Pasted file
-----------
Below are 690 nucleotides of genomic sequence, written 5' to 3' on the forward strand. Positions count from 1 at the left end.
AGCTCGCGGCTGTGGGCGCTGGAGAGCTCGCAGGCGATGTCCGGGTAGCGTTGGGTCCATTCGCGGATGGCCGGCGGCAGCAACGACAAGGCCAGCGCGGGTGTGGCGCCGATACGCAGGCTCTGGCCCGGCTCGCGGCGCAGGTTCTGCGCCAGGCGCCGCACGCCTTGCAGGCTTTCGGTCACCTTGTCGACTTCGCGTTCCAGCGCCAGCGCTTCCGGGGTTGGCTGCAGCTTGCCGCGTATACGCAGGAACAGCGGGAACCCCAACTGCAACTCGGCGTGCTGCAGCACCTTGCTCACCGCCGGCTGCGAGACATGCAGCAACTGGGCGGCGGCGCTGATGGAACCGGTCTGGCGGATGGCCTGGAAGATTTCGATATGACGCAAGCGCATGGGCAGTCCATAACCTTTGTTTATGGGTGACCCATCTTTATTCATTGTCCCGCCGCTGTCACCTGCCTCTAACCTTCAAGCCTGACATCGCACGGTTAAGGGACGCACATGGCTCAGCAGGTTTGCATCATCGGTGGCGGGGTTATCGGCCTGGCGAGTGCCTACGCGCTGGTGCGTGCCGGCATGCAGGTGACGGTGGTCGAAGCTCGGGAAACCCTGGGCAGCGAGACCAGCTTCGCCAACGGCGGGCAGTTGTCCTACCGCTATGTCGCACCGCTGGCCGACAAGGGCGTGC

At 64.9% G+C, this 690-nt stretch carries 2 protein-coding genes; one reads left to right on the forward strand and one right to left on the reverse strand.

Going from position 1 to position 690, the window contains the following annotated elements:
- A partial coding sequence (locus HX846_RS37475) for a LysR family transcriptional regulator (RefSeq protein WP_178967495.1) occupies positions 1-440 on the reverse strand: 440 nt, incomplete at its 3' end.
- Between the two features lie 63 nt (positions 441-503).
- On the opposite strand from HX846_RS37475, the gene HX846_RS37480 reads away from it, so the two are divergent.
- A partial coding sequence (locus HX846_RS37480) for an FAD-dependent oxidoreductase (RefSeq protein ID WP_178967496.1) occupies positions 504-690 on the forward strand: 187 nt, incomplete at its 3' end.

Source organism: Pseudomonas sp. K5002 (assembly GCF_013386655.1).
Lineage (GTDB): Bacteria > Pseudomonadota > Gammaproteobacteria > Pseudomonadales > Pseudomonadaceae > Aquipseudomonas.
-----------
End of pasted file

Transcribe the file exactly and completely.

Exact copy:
Below are 690 nucleotides of genomic sequence, written 5' to 3' on the forward strand. Positions count from 1 at the left end.
AGCTCGCGGCTGTGGGCGCTGGAGAGCTCGCAGGCGATGTCCGGGTAGCGTTGGGTCCATTCGCGGATGGCCGGCGGCAGCAACGACAAGGCCAGCGCGGGTGTGGCGCCGATACGCAGGCTCTGGCCCGGCTCGCGGCGCAGGTTCTGCGCCAGGCGCCGCACGCCTTGCAGGCTTTCGGTCACCTTGTCGACTTCGCGTTCCAGCGCCAGCGCTTCCGGGGTTGGCTGCAGCTTGCCGCGTATACGCAGGAACAGCGGGAACCCCAACTGCAACTCGGCGTGCTGCAGCACCTTGCTCACCGCCGGCTGCGAGACATGCAGCAACTGGGCGGCGGCGCTGATGGAACCGGTCTGGCGGATGGCCTGGAAGATTTCGATATGACGCAAGCGCATGGGCAGTCCATAACCTTTGTTTATGGGTGACCCATCTTTATTCATTGTCCCGCCGCTGTCACCTGCCTCTAACCTTCAAGCCTGACATCGCACGGTTAAGGGACGCACATGGCTCAGCAGGTTTGCATCATCGGTGGCGGGGTTATCGGCCTGGCGAGTGCCTACGCGCTGGTGCGTGCCGGCATGCAGGTGACGGTGGTCGAAGCTCGGGAAACCCTGGGCAGCGAGACCAGCTTCGCCAACGGCGGGCAGTTGTCCTACCGCTATGTCGCACCGCTGGCCGACAAGGGCGTGC

At 64.9% G+C, this 690-nt stretch carries 2 protein-coding genes; one reads left to right on the forward strand and one right to left on the reverse strand.

Going from position 1 to position 690, the window contains the following annotated elements:
- A partial coding sequence (locus HX846_RS37475) for a LysR family transcriptional regulator (RefSeq protein WP_178967495.1) occupies positions 1-440 on the reverse strand: 440 nt, incomplete at its 3' end.
- Between the two features lie 63 nt (positions 441-503).
- On the opposite strand from HX846_RS37475, the gene HX846_RS37480 reads away from it, so the two are divergent.
- A partial coding sequence (locus HX846_RS37480) for an FAD-dependent oxidoreductase (RefSeq protein ID WP_178967496.1) occupies positions 504-690 on the forward strand: 187 nt, incomplete at its 3' end.

Source organism: Pseudomonas sp. K5002 (assembly GCF_013386655.1).
Lineage (GTDB): Bacteria > Pseudomonadota > Gammaproteobacteria > Pseudomonadales > Pseudomonadaceae > Aquipseudomonas.